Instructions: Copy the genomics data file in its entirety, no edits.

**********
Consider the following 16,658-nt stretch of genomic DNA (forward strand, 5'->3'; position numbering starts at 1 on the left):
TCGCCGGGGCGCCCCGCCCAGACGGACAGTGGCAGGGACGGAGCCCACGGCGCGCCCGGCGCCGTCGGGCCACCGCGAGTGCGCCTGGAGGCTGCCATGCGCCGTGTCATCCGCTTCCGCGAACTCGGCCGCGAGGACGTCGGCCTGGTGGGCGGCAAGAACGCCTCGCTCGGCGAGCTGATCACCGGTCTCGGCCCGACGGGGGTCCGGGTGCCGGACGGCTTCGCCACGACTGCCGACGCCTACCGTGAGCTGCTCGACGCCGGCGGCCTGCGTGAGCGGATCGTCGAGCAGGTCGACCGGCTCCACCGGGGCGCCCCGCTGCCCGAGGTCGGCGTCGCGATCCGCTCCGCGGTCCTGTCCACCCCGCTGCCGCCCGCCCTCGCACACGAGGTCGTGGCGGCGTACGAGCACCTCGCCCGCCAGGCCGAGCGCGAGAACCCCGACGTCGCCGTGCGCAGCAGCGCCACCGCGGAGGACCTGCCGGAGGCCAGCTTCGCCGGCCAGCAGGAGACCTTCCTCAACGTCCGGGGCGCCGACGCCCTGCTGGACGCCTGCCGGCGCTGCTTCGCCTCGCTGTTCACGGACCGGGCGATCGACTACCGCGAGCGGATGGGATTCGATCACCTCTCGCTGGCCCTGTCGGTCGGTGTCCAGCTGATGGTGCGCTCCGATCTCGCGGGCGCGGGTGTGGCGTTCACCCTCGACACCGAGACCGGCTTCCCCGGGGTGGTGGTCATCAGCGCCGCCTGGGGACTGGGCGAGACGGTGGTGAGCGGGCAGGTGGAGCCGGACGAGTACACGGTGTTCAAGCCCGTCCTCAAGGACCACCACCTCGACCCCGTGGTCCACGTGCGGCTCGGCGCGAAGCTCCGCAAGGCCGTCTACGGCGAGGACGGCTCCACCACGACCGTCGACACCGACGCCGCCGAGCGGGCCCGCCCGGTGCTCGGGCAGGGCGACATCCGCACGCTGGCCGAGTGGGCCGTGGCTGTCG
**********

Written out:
Consider the following 16,658-nt stretch of genomic DNA (forward strand, 5'->3'; position numbering starts at 1 on the left):
TCGCCGGGGCGCCCCGCCCAGACGGACAGTGGCAGGGACGGAGCCCACGGCGCGCCCGGCGCCGTCGGGCCACCGCGAGTGCGCCTGGAGGCTGCCATGCGCCGTGTCATCCGCTTCCGCGAACTCGGCCGCGAGGACGTCGGCCTGGTGGGCGGCAAGAACGCCTCGCTCGGCGAGCTGATCACCGGTCTCGGCCCGACGGGGGTCCGGGTGCCGGACGGCTTCGCCACGACTGCCGACGCCTACCGTGAGCTGCTCGACGCCGGCGGCCTGCGTGAGCGGATCGTCGAGCAGGTCGACCGGCTCCACCGGGGCGCCCCGCTGCCCGAGGTCGGCGTCGCGATCCGCTCCGCGGTCCTGTCCACCCCGCTGCCGCCCGCCCTCGCACACGAGGTCGTGGCGGCGTACGAGCACCTCGCCCGCCAGGCCGAGCGCGAGAACCCCGACGTCGCCGTGCGCAGCAGCGCCACCGCGGAGGACCTGCCGGAGGCCAGCTTCGCCGGCCAGCAGGAGACCTTCCTCAACGTCCGGGGCGCCGACGCCCTGCTGGACGCCTGCCGGCGCTGCTTCGCCTCGCTGTTCACGGACCGGGCGATCGACTACCGCGAGCGGATGGGATTCGATCACCTCTCGCTGGCCCTGTCGGTCGGTGTCCAGCTGATGGTGCGCTCCGATCTCGCGGGCGCGGGTGTGGCGTTCACCCTCGACACCGAGACCGGCTTCCCCGGGGTGGTGGTCATCAGCGCCGCCTGGGGACTGGGCGAGACGGTGGTGAGCGGGCAGGTGGAGCCGGACGAGTACACGGTGTTCAAGCCCGTCCTCAAGGACCACCACCTCGACCCCGTGGTCCACGTGCGGCTCGGCGCGAAGCTCCGCAAGGCCGTCTACGGCGAGGACGGCTCCACCACGACCGTCGACACCGACGCCGCCGAGCGGGCCCGCCCGGTGCTCGGGCAGGGCGACATCCGCACGCTGGCCGAGTGGGCCGTGGCTGTCG